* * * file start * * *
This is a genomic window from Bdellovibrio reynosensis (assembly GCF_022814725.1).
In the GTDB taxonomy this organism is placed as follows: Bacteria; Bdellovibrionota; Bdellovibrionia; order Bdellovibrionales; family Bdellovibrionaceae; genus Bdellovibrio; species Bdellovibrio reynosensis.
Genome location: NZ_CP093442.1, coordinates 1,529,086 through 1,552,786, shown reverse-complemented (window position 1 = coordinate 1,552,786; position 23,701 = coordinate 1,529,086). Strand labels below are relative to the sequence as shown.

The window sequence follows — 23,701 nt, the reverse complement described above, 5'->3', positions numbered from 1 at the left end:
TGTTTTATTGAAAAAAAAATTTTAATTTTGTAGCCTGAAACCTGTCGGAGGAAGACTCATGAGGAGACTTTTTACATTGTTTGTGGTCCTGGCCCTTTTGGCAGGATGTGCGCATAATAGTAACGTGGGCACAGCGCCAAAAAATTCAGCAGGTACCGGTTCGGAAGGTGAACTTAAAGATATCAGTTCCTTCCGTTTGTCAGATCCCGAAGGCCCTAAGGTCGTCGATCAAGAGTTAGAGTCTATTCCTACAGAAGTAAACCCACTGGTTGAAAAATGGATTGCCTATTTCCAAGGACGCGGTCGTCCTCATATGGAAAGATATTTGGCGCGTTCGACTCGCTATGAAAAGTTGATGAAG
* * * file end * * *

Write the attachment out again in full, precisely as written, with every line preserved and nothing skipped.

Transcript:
This is a genomic window from Bdellovibrio reynosensis (assembly GCF_022814725.1).
In the GTDB taxonomy this organism is placed as follows: Bacteria; Bdellovibrionota; Bdellovibrionia; order Bdellovibrionales; family Bdellovibrionaceae; genus Bdellovibrio; species Bdellovibrio reynosensis.
Genome location: NZ_CP093442.1, coordinates 1,529,086 through 1,552,786, shown reverse-complemented (window position 1 = coordinate 1,552,786; position 23,701 = coordinate 1,529,086). Strand labels below are relative to the sequence as shown.

The window sequence follows — 23,701 nt, the reverse complement described above, 5'->3', positions numbered from 1 at the left end:
TGTTTTATTGAAAAAAAAATTTTAATTTTGTAGCCTGAAACCTGTCGGAGGAAGACTCATGAGGAGACTTTTTACATTGTTTGTGGTCCTGGCCCTTTTGGCAGGATGTGCGCATAATAGTAACGTGGGCACAGCGCCAAAAAATTCAGCAGGTACCGGTTCGGAAGGTGAACTTAAAGATATCAGTTCCTTCCGTTTGTCAGATCCCGAAGGCCCTAAGGTCGTCGATCAAGAGTTAGAGTCTATTCCTACAGAAGTAAACCCACTGGTTGAAAAATGGATTGCCTATTTCCAAGGACGCGGTCGTCCTCATATGGAAAGATATTTGGCGCGTTCGACTCGCTATGAAAAGTTGATGAAG